Aloe suzannae And May Blooming Aloes At The Huntington

On our Huntington visit yesterday, we saw three different Aloe suzannae in the Desert Garden.  The above is the largest.  It fell over some years ago.  The trunk re-rooted itself and the plant has branched.  From the other side:
 This other specimen looks recently planted.
Here's the third, the smallest:
A few weeks ago, we saw several recently planted specimens of Aloe suzannae at the nearby LA arboretum.  Here's one:
And here is one photographed at the San Diego Botanic Garden last November:
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Aloe suzannae is endemic to the island of Madagascar, and is near extinction in its native habitat.  It is a solitary, non-offsetting, slow growing Aloe.  In addition, it doesn't bloom every year, limiting availability.  Thus, when I saw one for sale on Ebay, I jumped.
Unfortunately, as you can see, something is wrong.  This top-down yellowing began to appear just a couple of days after it arrived.  I contacted the seller, who was baffled and immediately issued a full refund without my even asking (Thanks!).  A local expert thought it looked like light frost damage--could that have happened in transit?  It's been very mild here, neither hot nor cold.  If it survives--I'll have a relative rarity.  If not, I have...a blog post.  Such is gardening.    

So, what Aloes were blooming at the Huntington at the end of May?  A few.  This one--no label.  Possibly sinkatana.

 Aloe brevifolia:
Although this is a flower stalk, these are not flowers. This is an oddity--an Aloe that produces bulbils--appropriately named Aloe bulbillifera, from Madagascar.  I include it, because...it's cool. 

 Aloe 'Caesia'--one I am unfamiliar with.  A quick search mentions a 'Caesia' as a "variety of striatula - found only around Molteno in the Eastern Cape of South Africa". 
 Aloe davyana
 Aloe hildebrandtii
 Aloe porphryostachys.  This is a solitary Aloe from Yemen.  It is closely related to one I have, Aloe pseudorubroviolacea, and the flowers are somewhat similar.  The plant, however, is an upright grower and is not as beautiful as pseudorubroviolacea, which drapes gracefully from sheer cliffs along the Red Sea. 


Aloe tomentosa boasts flowers unusual for Aloes--they are fuzzy.

 The fuzzy coating gives them a frosted effect. 
 Could not see the label on this one. 
 Aloe 'Goldilocks'
That was yesterday in Aloes. 

Comments

  1. What do the roots of your A suzannae look and smell like?

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    1. Thank you for your interest, Saurs. On arrival they looked fat, healthy and had no odor. I dug the plant up this morning and was surprised and pleased to see some new root growth already. They still look healthy and have no odor. Maybe there is hope!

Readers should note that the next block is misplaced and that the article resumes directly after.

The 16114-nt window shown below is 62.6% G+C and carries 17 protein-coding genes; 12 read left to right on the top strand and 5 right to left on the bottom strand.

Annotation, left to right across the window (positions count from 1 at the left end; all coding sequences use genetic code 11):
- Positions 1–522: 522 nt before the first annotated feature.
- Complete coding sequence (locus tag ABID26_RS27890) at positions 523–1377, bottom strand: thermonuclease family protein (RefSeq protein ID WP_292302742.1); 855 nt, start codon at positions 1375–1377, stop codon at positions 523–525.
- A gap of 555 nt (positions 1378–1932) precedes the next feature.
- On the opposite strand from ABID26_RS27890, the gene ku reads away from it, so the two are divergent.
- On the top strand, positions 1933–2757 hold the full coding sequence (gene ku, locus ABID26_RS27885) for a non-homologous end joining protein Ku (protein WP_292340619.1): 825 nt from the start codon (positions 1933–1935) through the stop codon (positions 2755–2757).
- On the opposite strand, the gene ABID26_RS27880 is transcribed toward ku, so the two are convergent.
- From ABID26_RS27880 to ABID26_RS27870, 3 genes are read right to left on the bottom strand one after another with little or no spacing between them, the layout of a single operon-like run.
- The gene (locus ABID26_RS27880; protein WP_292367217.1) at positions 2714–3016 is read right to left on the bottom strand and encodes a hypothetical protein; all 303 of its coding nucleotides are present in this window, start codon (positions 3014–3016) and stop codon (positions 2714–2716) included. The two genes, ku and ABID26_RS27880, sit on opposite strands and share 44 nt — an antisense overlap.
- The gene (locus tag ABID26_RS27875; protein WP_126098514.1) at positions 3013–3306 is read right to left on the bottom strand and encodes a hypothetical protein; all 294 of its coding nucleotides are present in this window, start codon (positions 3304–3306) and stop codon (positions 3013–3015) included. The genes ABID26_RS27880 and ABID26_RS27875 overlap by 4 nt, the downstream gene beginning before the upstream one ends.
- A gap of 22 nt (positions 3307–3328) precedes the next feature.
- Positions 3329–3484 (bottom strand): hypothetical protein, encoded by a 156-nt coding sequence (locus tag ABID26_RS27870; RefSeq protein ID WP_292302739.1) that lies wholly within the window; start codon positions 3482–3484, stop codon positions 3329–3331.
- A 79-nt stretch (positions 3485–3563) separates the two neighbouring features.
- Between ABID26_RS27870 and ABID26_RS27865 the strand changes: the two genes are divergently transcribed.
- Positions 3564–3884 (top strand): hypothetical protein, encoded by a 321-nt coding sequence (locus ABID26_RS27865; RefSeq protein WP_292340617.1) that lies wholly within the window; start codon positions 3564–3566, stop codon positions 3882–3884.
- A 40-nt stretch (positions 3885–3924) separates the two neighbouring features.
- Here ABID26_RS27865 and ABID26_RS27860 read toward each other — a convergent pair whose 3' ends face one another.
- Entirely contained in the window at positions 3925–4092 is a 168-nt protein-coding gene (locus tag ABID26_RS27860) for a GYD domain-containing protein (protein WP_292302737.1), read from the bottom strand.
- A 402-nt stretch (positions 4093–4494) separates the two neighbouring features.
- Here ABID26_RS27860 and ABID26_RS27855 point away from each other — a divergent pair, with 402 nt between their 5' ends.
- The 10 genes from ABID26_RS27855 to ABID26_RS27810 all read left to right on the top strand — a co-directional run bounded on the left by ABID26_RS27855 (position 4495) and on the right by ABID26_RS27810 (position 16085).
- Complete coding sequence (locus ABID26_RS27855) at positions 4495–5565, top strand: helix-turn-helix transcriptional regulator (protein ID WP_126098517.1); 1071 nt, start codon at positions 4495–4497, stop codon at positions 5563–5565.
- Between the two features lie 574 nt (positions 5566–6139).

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    2. Glad to hear it! Sounds, as you say, like a temperature change tantrum. Crossing my fingers for you, because it really is a lovely species and I'd like to see what you do with it.

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    3. Thank you---I admire its strong boldness--

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    4. Temperature tantrum! Ha! Missed that the first time. Good one. :)

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  2. Do you think the unusually late bursts of rain are bringing these into flower, or are they just the varieties that traditionally bloom late in the aloe flowering season? The bulbil-bearing one is very, very cool. But for sheer awesomeness it's hard to beat the tomentose one. I'm helpless before almost anything with light yellow or greeny-white flowers, but both together *and* with such unusual texture: whoa.

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    1. Some do bloom at this time of year, late rain or not. Some in summer--Aloe reitzii was just sending up its flower stalk and I did not get a photo. Some of them are off-and-on-ers year round here--sinkatana is one of those. Possibly the rain helped, although there is select areas of irrigation in the desert garden for those plants that need it, and for the summer growers.

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  3. Love the Aloe Bulbillifera. I have lots of Aloe vera, very common around central Florida and the hummingbirds love it. They're left over from a rock garden, turned rose garden...kept them for the hummers.

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    1. Hummers love Aloe flowers, as do the bees. Nice you provide them with some extra food.

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  4. An Aloe that produces bulbils, who knew? Sorry about your Suzannae, hope it pulls through.

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    1. I hope it will survive and thrive--it is no longer deteriorating, so I keep hoping.

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  5. I'm fascinated by the Aloe bulbillifera.

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    1. Me to. It was a surprise to see them on the flower stem. The name is perfect.

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  6. I hope that Aloe will be fine and recover nicely, fingers crossed!

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  7. I love my Aloes in pots, but their blooms pale in comparison. Kniphofias are the closest I can get. You live in paradise...except I hate heat. Maybe I live in paradise, as long as I can visit yours via your blog.

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    1. I'm not a heat fan either, but back when we had historically seasonal weather, it wasn't so hot here. Your cool climate offers so many treasures--we both live in a paradise, don't we?

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